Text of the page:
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|Title:||REGULATION OF DOPAMINERGIC AND IMMUNE MARKERS IN THE RAT STRIATUM: EXPLORING THE MODULATORY EFFECTS OF D2R ANTAGONISM, SERT INHIBITION, ENVIRONMENTAL ENRICHMENT AND MICROGLIAL ACTIVATION|
|Abstract:||<p>Several classes of psychotropic medications are known to produce neurological side effects. It has long been recognized that antipsychotic drugs classically block the D<sub>2</sub> subtype of DA receptors inducing a range of acute and subacute extrapyramidal syndromes (EPS), including parkinsonism and akathisia, as well as chronic syndromes such as tardive dyskinesia. More recently, SSRI-type drugs, which, as the name suggests, inhibit the serotonin transporter (SERT), and have been found to induce a similar profile of EPS. It is unclear how medications with such different pharmacological actions can produce similar neurological side effects. The goal of this thesis was to study the neurochemical alterations induced by antipsychotic and SSRI medications, with a specific focus on the nigrostriatal pathway, the causative location of parkinsonism.</p> <p>Environmental enrichment and exercise (EE) has been shown to have protective effects in various neurological settings. In the first experiment, we studied the changes induced by SERT inhibition compared to those induced by a non-pharmacological form of therapy, namely, environmental enrichment with exercise. The SSRI, fluoxetine (FLX) significantly reduced the levels of tyrosine hydroxylase (TH) and phosphorylated glycogen synthase kinase-3β (pGSK-3β-inactive), while increasing phosphorylated TH (pTH) in the striatum (STR). EE also reduced TH and increased pTH, but contrary to FLX, it significantly increased striatal pGSK-3β protein expression.</p> <p>Microglia, the brain’s primary immune cells, have been implicated in several neuroinflammatory conditions, including Parkinson’s disease. The purpose of the second experiment was to explore the modulatory effects of microglia on neuroleptic-induced changes in the nigrostriatal system. The typical antipsychotic, haloperidol (HAL), did not affect the overall levels of TH, though it did induce a robust increase in pTH. The microglial NADPH oxidase inhibitor, apocynin (APO), significantly attenuated this increase in pTH. HAL also induced a significant increase in striatal pGSK-3β, while apocynin, rather surprisingly, induced a stark decrease in pGSK-3β protein expression.</p> <p>The results of this thesis indicate that both pTH and pGSK-3β are intriguing markers to study in the context of dopamine neurotransmission. In addition, EE proved to be a valuable modality in which to compare the downstream effects of pharmacological treatment. It is also clear that microglia fulfill an undefined, but fascinating role as modulators of neural transmission.</p>|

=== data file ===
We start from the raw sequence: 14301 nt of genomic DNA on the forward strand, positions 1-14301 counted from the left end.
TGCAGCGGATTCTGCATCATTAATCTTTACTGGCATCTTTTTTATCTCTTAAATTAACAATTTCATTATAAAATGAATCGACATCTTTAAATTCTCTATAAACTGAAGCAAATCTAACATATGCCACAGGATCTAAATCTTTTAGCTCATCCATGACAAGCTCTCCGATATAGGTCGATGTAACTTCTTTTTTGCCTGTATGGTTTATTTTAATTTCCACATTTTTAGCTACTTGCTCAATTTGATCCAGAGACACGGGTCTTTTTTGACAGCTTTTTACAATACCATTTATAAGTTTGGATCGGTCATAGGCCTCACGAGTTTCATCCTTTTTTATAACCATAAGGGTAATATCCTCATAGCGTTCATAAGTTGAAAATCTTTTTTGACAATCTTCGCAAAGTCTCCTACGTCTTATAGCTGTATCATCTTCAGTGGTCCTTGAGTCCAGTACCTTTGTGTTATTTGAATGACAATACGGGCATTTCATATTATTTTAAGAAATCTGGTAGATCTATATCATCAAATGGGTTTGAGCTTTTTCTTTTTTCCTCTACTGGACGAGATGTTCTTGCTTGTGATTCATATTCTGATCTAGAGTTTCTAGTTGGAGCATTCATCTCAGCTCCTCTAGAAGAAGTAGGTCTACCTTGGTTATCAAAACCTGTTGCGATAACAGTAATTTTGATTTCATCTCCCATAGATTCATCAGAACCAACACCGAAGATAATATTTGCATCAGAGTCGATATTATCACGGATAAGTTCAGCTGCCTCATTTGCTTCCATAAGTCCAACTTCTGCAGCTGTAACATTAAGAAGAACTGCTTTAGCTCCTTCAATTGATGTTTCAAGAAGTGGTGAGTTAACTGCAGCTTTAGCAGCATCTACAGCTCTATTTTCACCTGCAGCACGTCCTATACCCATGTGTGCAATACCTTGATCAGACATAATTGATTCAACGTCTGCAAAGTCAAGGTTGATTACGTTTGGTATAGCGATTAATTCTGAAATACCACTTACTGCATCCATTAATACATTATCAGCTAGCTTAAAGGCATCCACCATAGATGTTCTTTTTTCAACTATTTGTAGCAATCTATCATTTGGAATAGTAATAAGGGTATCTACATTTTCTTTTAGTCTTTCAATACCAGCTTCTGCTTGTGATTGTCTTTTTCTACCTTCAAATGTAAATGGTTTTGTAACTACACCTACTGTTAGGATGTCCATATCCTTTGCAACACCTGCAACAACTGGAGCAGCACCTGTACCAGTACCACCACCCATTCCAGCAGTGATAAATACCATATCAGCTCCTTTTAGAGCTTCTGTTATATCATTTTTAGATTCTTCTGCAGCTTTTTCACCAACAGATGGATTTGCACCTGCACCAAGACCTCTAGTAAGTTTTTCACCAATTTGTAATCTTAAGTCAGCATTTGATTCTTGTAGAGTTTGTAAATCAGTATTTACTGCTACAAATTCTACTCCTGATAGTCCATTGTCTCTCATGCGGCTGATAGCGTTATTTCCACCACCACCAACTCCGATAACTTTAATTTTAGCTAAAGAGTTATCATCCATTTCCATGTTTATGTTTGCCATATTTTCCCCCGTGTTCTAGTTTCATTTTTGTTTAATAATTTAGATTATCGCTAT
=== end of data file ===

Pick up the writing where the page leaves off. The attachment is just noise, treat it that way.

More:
|Appears in Collections:||Open Access Dissertations and Theses|
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